Legend has it that in the early 1600s, when the bubonic plague ravaged Europe, four men made a living of looting the homes of newly deceased persons. The plague was spread by the bites of fleas that had left their usual hosts of rats and mice and begun to bite people. Not knowing how the disease was spread; however, fear gripped the community (reportedly Marseille or Toulouse, France) even tighter.
Fortunately, these four thieves were apprehended and incarcerated. However, in exchange for their freedom, these four men revealed to the judge their secret of robust health in a time when just the slightest exposure to the plague was feared. One of the men, an herbalist, formulated an herbal vinegar of which they drank and washed with freely. This tale is a fascinating piece of herbal history; however, there are so many versions of the story, with corresponding recipes, that you must decide which one to believe.
When I first read of this formula in a magazine article many years ago, I began making it for my family. During the flu season, taking a dose before being exposed to crowds and immediately upon returning home has, I believe, protected us from illness. The recipe I’ve used with success is as follows:
Recipe for the Four Thieves’ Vinegar
You will make three herbal extractions and then combine them for a mixture that can be used internally or externally.
Pour 1 quart of apple cider vinegar into a glass jar. Separate and crush the cloves of 2 bulbs of garlic and place in the vinegar. Steep for 2 to 3 days in a warm place. Strain.
Bring 3 cups of water to a boil. Add 1 heaping tablespoon of each of the following—Juniper berries, Echinacea, and Pau D’Arco. Lower the temperature to a simmer and simmer for 20 to 30 minutes. Strain.
Place 1 heaping teaspoon of the following herbs in a saucepan—sage, lavender, thyme, rosemary, elder flowers or berries, peppermint, and catnip. Pour 8 cups of boiling water over the herbs and cover. Let steep for 10 to 15 minutes and strain.
Combine all 3 herbal liquids and seal in quart jars.
Use 1 tablespoon of the vinegar in 1 cup of apple juice or water. Sweeten with honey if desired. Take 4 to 8 times per day when sick or once per week when well as a preventative.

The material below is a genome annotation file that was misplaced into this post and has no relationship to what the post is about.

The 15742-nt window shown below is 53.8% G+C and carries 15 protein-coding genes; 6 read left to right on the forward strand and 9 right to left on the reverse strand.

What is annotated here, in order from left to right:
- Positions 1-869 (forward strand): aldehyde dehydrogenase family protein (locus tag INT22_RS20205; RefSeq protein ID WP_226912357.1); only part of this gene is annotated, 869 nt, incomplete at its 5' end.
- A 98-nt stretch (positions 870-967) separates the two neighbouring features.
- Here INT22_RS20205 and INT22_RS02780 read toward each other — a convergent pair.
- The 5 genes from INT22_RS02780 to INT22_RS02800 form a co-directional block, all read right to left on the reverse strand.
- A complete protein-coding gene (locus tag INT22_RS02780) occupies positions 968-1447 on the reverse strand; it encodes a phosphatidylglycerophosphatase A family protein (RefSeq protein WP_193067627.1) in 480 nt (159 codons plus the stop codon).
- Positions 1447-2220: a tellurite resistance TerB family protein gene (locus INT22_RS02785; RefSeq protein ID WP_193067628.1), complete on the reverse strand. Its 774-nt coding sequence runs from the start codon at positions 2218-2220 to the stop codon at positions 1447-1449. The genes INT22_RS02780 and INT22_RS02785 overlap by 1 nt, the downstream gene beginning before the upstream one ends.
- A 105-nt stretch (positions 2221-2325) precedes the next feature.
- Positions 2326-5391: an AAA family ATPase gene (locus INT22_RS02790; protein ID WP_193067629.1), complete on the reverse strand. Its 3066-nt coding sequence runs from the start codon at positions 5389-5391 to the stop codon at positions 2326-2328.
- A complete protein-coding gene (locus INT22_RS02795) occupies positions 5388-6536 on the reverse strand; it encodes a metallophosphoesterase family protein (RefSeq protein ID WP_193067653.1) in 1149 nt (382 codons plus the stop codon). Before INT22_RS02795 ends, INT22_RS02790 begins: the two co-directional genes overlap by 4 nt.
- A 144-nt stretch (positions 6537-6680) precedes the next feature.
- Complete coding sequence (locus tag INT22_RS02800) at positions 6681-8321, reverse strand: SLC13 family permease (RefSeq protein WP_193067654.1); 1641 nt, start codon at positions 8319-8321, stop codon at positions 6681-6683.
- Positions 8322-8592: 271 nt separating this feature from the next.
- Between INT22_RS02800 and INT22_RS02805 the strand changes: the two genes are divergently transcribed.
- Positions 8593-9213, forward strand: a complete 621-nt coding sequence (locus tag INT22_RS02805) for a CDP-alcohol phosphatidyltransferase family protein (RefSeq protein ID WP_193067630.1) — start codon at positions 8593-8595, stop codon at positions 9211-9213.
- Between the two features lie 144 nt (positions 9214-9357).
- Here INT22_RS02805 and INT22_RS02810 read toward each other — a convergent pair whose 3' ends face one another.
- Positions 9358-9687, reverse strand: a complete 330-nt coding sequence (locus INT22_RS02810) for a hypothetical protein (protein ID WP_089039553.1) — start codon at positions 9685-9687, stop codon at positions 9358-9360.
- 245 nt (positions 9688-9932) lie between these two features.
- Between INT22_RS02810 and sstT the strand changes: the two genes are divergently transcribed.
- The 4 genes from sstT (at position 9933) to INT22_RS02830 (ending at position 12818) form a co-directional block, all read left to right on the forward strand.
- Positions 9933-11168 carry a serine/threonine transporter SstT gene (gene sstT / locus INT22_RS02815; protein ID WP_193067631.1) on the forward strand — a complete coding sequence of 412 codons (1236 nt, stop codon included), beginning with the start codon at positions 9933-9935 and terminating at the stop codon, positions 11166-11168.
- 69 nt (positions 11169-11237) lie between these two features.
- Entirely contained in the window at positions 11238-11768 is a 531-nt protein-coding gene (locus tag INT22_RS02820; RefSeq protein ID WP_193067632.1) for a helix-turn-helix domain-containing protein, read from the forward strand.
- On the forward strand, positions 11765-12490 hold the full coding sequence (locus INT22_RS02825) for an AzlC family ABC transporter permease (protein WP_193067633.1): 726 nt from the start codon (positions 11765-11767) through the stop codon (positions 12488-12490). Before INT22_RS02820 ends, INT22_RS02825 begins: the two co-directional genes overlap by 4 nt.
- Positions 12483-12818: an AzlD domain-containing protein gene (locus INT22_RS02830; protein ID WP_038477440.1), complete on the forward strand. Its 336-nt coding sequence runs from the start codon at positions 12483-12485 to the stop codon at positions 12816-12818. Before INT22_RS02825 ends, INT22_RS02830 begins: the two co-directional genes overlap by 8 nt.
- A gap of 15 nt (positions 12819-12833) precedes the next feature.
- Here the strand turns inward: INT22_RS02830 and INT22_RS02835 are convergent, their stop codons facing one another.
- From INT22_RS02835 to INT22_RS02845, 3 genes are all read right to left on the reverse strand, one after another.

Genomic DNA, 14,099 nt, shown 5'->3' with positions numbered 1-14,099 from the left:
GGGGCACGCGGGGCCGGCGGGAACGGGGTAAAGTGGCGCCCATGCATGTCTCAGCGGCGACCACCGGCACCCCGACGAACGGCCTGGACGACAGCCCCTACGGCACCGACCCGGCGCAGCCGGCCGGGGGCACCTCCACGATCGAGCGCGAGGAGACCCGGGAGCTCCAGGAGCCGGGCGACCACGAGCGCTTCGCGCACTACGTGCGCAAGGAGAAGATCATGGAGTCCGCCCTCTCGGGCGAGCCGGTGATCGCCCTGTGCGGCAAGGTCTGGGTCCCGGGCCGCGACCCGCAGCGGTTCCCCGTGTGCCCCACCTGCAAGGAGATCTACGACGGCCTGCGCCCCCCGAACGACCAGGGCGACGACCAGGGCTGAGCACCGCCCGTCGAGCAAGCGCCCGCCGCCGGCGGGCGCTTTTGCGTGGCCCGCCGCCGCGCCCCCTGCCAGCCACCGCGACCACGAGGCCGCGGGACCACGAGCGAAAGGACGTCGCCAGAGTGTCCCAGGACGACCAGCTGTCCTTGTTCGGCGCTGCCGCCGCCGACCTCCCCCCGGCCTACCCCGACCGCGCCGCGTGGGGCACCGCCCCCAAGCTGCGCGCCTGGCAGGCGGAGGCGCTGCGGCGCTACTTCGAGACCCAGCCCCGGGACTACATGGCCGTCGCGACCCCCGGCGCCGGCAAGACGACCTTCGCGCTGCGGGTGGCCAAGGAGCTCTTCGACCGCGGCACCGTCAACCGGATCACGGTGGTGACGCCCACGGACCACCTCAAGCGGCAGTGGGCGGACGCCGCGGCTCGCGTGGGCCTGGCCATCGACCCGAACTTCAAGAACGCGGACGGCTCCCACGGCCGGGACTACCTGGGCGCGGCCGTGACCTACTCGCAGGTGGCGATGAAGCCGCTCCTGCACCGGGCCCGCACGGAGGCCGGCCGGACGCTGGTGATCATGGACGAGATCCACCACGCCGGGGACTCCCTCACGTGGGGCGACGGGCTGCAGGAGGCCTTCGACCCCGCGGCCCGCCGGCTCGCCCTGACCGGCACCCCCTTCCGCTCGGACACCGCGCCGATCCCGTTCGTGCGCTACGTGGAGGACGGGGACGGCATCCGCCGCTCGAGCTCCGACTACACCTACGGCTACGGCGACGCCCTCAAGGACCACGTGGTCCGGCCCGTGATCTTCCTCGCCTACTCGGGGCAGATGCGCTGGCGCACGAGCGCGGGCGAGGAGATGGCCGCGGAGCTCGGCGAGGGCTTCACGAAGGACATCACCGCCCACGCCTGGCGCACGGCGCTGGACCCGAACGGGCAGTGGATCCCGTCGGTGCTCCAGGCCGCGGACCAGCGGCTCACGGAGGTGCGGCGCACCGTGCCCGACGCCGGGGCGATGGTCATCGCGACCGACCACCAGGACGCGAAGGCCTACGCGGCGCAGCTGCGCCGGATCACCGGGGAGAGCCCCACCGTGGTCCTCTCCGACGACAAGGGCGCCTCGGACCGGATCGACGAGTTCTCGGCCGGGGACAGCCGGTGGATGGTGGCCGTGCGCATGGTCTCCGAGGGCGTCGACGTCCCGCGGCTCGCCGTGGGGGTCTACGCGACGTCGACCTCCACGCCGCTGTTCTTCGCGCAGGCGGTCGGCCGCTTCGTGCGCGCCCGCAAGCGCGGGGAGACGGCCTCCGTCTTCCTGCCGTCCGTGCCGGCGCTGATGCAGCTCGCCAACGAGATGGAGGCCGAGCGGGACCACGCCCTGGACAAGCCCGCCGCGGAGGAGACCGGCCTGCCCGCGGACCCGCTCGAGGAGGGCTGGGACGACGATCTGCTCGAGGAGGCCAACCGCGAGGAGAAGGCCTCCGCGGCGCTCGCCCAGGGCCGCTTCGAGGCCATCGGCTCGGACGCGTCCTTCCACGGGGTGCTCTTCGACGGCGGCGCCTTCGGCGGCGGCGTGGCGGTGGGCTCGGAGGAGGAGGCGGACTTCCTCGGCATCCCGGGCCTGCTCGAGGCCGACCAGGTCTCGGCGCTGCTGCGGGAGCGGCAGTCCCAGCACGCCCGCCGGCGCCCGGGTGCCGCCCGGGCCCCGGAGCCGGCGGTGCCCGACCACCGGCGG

As I mentioned, there are as many recipes for Four Thieves as versions of the story. Some say the formula is to be used as an insect repellant and not to be taken internally. These formulas do appear to be a more potent extraction so I would follow the directions that come with the recipe you choose.
How Does Four Thieves’ Work?
When researching the herbs used in Four Thieves’ Vinegar, you will find that their medicinal properties are exactly what one would want to fight off any bacterial, viral, or insect-spread illness (West Nile Virus or Malaria).
Although some claim that garlic was not in the original recipe, it is a potent anti-bacterial and I would not bother with making the vinegar without it. It also has historical uses as an insect repellant.
Most recipes include what they say were the original four herbs: sage, rosemary, thyme, and lavender. Sage is the herb of choice when the throat is involved. Its antiseptic properties stop throat infections like tonsillitis in their tracks. It is also a lymphatic, which is an important thing to have for an illness that attacks the lymph glands, like the plague. Thyme tames bronchial spasms, breaks up congestion and alleviates coughs. Rosemary is a strong antiseptic and high in antioxidants. It also has been used historically to repel insects. Lavender is high in volatile oils which makes it a very good insect repellent.
The additional herbs in the recipe that I share here, all have health promoting properties. Juniper berries are anti-viral; as is Echinacea and elder flowers. Echinacea also has anti-bacterial properties and is specific for the respiratory system. The Pau D’Arco, also high in anti-oxidants, fights fungus. And the peppermint and catnip, while high in volatile oils which would repel insects, also have calming and cooling effects on feverish conditions.
Four Thieves’ Vinegar is always on our pantry shelf. I have shared this recipe with others who have done the same. Is there anyone who should not take it? I have found it better to take with food on the stomach. Other than that, if you have any concerns, or take pharmaceutical medications, you should consult with your health care provider.